David Reilly is the latest columnist to weigh in with Geithner-resignation speculation; he alights on Jamie Dimon as the next Treasury secretary. And he’s right when it comes to both Dimon’s biggest strength and his biggest weakness:
On a personal level, Dimon has a sense of self-assurance that Geithner lacks…
Whereas Geithner often looks uncomfortable in the spotlight, Dimon basks in it…
Dimon is also a banker and may not have the stomach to force upon his former industry some of the tougher medicine that may still prove necessary. Given the populist mood in Washington, a Wall Street banker, no matter how respected, may not be the ideal candidate.
Yes, it would be great if Geithner had more self-assurance — both Rubin’s aura of quiet mastery and Paulson’s authoritarian decisiveness work better in a key political leader than Geithner’s slightly dweeby earnestness. But then again, both Rubin and Paulson learned their leadership skills from being in charge of the most insightful and ambitious group of professionals on the planet. That might have served them well in terms of projecting competence and charisma, but at this point "I used to run a major bank" is a disqualification for the job of Treasury secretary, not a prerequisite.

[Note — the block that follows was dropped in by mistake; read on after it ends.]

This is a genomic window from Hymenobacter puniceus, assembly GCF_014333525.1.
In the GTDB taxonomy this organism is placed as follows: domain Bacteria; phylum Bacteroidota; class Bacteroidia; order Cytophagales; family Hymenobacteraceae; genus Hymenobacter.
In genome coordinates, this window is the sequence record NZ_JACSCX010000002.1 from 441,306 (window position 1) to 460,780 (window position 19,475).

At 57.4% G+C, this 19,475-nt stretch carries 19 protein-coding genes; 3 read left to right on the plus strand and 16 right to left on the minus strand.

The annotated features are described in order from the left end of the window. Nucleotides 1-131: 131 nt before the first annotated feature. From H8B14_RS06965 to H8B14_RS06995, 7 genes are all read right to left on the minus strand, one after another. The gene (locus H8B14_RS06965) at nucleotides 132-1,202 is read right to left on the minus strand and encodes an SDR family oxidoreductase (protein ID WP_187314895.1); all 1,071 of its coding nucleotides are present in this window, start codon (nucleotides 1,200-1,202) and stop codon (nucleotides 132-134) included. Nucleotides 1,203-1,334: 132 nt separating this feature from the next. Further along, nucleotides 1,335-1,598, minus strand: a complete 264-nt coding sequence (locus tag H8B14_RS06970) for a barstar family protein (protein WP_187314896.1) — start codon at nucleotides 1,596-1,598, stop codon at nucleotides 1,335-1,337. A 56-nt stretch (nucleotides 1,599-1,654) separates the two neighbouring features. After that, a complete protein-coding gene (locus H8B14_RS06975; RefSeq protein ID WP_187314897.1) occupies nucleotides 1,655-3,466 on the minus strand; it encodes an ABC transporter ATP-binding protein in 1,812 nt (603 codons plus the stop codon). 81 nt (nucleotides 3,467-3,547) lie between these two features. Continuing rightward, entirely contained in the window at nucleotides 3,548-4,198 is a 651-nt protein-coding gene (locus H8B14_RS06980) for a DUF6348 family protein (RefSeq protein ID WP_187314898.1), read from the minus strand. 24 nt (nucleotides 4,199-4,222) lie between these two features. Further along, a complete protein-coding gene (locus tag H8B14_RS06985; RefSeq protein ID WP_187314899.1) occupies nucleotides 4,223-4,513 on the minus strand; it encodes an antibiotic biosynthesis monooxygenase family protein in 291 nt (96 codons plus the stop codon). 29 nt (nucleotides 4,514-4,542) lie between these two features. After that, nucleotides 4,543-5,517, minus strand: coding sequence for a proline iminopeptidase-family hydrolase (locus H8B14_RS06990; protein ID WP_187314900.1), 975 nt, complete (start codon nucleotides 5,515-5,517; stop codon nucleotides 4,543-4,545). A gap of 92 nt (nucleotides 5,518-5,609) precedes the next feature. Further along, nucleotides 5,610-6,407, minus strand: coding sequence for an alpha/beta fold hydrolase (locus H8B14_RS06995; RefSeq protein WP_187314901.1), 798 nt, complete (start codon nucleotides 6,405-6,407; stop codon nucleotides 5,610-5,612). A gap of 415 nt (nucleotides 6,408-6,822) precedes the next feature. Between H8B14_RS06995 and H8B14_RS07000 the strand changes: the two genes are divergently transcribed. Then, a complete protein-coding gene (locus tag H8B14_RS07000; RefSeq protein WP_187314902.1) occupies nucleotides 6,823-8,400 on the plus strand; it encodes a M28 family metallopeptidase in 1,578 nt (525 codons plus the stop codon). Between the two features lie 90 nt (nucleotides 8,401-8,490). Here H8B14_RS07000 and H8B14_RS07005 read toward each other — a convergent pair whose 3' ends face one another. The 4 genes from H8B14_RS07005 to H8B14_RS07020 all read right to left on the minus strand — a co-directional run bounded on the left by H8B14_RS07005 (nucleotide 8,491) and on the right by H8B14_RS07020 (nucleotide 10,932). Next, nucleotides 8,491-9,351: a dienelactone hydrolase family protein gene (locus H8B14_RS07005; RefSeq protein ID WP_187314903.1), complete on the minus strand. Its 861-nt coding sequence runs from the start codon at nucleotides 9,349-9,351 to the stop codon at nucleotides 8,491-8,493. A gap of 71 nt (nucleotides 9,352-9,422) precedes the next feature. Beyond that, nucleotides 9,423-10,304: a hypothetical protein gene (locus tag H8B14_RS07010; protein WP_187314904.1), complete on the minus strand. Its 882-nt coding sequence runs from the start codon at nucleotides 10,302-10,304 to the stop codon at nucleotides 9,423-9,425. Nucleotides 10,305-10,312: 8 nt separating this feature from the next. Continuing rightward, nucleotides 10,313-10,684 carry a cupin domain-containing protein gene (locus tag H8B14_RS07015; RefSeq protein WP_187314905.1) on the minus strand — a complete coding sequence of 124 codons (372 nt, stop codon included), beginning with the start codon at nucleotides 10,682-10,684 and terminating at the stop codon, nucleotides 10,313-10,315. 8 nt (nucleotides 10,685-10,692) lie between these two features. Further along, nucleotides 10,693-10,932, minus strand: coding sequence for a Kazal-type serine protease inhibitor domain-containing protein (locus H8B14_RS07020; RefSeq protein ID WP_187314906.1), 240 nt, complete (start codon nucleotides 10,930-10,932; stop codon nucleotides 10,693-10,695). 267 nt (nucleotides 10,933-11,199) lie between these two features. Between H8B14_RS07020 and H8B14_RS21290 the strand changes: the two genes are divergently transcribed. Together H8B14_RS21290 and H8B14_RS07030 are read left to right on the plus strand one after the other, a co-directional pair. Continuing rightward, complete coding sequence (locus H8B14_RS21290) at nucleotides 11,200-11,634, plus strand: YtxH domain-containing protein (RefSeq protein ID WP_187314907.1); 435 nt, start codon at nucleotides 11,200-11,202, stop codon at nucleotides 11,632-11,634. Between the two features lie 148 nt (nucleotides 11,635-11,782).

I don’t think that Reilly — or most people connected to Wall Street, for that matter — really understand the national depth of anger at the financial system — the driver of the current spat over AIG bonuses. With unemployment at 8.1%, underemployment (U6) at 14.8%, and a similar number of Americans underwater on their mortgages, no one is any longer buying the idea that only the people who were paid hundreds of millions of dollars getting us into this mess are qualified to get us out of it.
Americans may or may not be right on this front. But if you played a key role in screwing up the economy, your reward should not be to run it. Dimon was by no means the worst offender on that front, but he certainly never complained about the paychecks which flowed into his pocket from the greatest financial boom of all time.
Let’s keep Dimon where he is, at JP Morgan: he seems to run the place well. And for that matter, let’s keep Geithner where he is, too: we need fewer jobs needing filling at Treasury, not more. But do keep a close eye on the eventual nominee for deputy Treasury secretary. My guess is that person — whoever it ends up being — has a very good chance indeed of taking over before Obama’s first term is up.
Reprinted from Portfolio.com